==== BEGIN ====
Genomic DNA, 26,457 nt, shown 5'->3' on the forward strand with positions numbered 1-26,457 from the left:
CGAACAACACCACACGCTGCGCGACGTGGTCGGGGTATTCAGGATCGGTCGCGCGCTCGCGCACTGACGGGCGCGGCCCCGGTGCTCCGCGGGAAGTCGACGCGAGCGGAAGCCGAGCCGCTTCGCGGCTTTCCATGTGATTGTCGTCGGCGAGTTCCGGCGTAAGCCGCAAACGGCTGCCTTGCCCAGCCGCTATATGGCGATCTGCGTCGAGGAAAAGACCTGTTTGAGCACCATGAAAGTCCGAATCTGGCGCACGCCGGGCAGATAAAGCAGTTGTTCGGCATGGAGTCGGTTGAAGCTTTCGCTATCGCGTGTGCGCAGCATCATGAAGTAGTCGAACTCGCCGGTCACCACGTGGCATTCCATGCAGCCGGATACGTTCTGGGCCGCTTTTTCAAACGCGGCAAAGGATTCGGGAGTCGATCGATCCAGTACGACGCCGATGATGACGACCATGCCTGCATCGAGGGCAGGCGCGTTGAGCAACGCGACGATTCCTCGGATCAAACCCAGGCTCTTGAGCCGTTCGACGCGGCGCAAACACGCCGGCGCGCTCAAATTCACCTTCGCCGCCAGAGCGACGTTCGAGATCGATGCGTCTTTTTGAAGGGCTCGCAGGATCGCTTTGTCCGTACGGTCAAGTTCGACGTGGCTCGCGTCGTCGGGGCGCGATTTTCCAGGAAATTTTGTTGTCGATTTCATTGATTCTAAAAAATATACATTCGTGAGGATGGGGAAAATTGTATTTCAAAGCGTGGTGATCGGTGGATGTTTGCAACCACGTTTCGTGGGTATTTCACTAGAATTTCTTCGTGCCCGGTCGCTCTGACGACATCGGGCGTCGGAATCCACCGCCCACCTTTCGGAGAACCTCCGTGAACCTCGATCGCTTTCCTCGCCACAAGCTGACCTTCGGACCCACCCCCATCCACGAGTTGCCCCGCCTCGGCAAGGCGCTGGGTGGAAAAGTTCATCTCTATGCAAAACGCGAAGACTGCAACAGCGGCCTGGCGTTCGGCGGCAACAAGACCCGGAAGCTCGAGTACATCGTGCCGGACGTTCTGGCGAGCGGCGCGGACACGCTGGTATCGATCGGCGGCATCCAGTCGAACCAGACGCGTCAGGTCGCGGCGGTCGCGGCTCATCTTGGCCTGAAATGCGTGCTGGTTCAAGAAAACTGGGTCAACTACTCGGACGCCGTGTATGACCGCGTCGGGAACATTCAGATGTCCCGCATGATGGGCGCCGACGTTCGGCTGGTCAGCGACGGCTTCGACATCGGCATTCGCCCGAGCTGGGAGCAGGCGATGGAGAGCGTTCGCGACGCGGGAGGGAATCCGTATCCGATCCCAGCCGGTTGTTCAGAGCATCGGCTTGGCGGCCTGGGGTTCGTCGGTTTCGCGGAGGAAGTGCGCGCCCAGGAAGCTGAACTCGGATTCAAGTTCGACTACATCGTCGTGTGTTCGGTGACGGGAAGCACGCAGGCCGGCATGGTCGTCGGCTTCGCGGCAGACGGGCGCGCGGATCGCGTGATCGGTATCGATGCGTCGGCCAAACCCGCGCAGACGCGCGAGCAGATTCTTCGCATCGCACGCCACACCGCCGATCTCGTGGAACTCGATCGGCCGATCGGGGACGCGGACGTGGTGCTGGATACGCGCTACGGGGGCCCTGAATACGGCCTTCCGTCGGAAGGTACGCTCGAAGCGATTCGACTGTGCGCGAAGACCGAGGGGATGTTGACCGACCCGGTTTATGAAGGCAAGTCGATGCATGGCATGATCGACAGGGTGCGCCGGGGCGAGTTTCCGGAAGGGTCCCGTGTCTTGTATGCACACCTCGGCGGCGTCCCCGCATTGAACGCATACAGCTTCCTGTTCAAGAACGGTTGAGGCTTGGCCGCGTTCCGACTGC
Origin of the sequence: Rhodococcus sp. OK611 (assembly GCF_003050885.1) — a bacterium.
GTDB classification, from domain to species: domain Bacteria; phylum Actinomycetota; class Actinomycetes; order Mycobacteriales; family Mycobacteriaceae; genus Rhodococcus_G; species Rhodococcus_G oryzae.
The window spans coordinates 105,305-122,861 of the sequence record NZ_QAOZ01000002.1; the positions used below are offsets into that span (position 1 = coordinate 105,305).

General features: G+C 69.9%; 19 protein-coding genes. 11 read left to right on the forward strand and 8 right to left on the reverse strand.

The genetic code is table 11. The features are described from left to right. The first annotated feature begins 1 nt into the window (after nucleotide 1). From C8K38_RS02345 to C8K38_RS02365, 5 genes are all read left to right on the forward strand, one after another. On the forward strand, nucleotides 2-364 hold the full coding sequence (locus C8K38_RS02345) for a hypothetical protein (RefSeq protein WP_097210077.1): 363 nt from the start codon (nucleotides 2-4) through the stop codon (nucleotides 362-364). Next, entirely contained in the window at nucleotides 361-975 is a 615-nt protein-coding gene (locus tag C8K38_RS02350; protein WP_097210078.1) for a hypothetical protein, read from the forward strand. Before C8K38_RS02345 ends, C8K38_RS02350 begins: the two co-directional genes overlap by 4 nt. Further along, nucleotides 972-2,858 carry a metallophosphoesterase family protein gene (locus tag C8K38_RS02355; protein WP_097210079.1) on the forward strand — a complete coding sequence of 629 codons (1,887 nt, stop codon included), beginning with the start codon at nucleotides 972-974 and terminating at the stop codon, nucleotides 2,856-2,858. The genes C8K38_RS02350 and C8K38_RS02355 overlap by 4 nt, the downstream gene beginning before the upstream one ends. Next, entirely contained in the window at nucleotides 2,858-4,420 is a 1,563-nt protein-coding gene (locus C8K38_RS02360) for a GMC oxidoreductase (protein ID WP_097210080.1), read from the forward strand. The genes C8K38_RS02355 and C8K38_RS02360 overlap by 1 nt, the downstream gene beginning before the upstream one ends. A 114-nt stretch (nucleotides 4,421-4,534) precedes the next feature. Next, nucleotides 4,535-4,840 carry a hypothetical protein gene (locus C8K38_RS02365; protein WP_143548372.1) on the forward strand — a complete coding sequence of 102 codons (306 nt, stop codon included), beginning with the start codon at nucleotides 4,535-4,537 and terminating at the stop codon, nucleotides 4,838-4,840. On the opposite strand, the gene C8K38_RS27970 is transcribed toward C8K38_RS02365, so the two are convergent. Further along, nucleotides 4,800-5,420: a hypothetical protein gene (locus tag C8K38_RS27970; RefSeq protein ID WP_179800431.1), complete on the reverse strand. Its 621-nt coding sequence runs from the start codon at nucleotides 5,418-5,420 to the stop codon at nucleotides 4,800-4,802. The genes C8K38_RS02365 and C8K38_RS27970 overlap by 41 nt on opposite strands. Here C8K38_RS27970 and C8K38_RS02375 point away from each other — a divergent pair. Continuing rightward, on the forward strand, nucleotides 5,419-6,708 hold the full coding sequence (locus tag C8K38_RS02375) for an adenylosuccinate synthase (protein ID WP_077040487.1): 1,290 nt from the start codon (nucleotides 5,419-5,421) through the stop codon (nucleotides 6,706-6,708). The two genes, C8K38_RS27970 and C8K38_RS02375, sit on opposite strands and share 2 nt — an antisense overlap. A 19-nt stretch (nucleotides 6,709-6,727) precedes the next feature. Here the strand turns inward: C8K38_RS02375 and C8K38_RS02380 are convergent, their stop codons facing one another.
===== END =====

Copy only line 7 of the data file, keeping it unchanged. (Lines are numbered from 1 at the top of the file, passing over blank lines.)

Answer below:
The genetic code is table 11. The features are described from left to right. The first annotated feature begins 1 nt into the window (after nucleotide 1). From C8K38_RS02345 to C8K38_RS02365, 5 genes are all read left to right on the forward strand, one after another. On the forward strand, nucleotides 2-364 hold the full coding sequence (locus C8K38_RS02345) for a hypothetical protein (RefSeq protein WP_097210077.1): 363 nt from the start codon (nucleotides 2-4) through the stop codon (nucleotides 362-364). Next, entirely contained in the window at nucleotides 361-975 is a 615-nt protein-coding gene (locus tag C8K38_RS02350; protein WP_097210078.1) for a hypothetical protein, read from the forward strand. Before C8K38_RS02345 ends, C8K38_RS02350 begins: the two co-directional genes overlap by 4 nt. Further along, nucleotides 972-2,858 carry a metallophosphoesterase family protein gene (locus tag C8K38_RS02355; protein WP_097210079.1) on the forward strand — a complete coding sequence of 629 codons (1,887 nt, stop codon included), beginning with the start codon at nucleotides 972-974 and terminating at the stop codon, nucleotides 2,856-2,858. The genes C8K38_RS02350 and C8K38_RS02355 overlap by 4 nt, the downstream gene beginning before the upstream one ends. Next, entirely contained in the window at nucleotides 2,858-4,420 is a 1,563-nt protein-coding gene (locus C8K38_RS02360) for a GMC oxidoreductase (protein ID WP_097210080.1), read from the forward strand. The genes C8K38_RS02355 and C8K38_RS02360 overlap by 1 nt, the downstream gene beginning before the upstream one ends. A 114-nt stretch (nucleotides 4,421-4,534) precedes the next feature. Next, nucleotides 4,535-4,840 carry a hypothetical protein gene (locus C8K38_RS02365; protein WP_143548372.1) on the forward strand — a complete coding sequence of 102 codons (306 nt, stop codon included), beginning with the start codon at nucleotides 4,535-4,537 and terminating at the stop codon, nucleotides 4,838-4,840. On the opposite strand, the gene C8K38_RS27970 is transcribed toward C8K38_RS02365, so the two are convergent. Further along, nucleotides 4,800-5,420: a hypothetical protein gene (locus tag C8K38_RS27970; RefSeq protein ID WP_179800431.1), complete on the reverse strand. Its 621-nt coding sequence runs from the start codon at nucleotides 5,418-5,420 to the stop codon at nucleotides 4,800-4,802. The genes C8K38_RS02365 and C8K38_RS27970 overlap by 41 nt on opposite strands. Here C8K38_RS27970 and C8K38_RS02375 point away from each other — a divergent pair. Continuing rightward, on the forward strand, nucleotides 5,419-6,708 hold the full coding sequence (locus tag C8K38_RS02375) for an adenylosuccinate synthase (protein ID WP_077040487.1): 1,290 nt from the start codon (nucleotides 5,419-5,421) through the stop codon (nucleotides 6,706-6,708). The two genes, C8K38_RS27970 and C8K38_RS02375, sit on opposite strands and share 2 nt — an antisense overlap. A 19-nt stretch (nucleotides 6,709-6,727) precedes the next feature. Here the strand turns inward: C8K38_RS02375 and C8K38_RS02380 are convergent, their stop codons facing one another.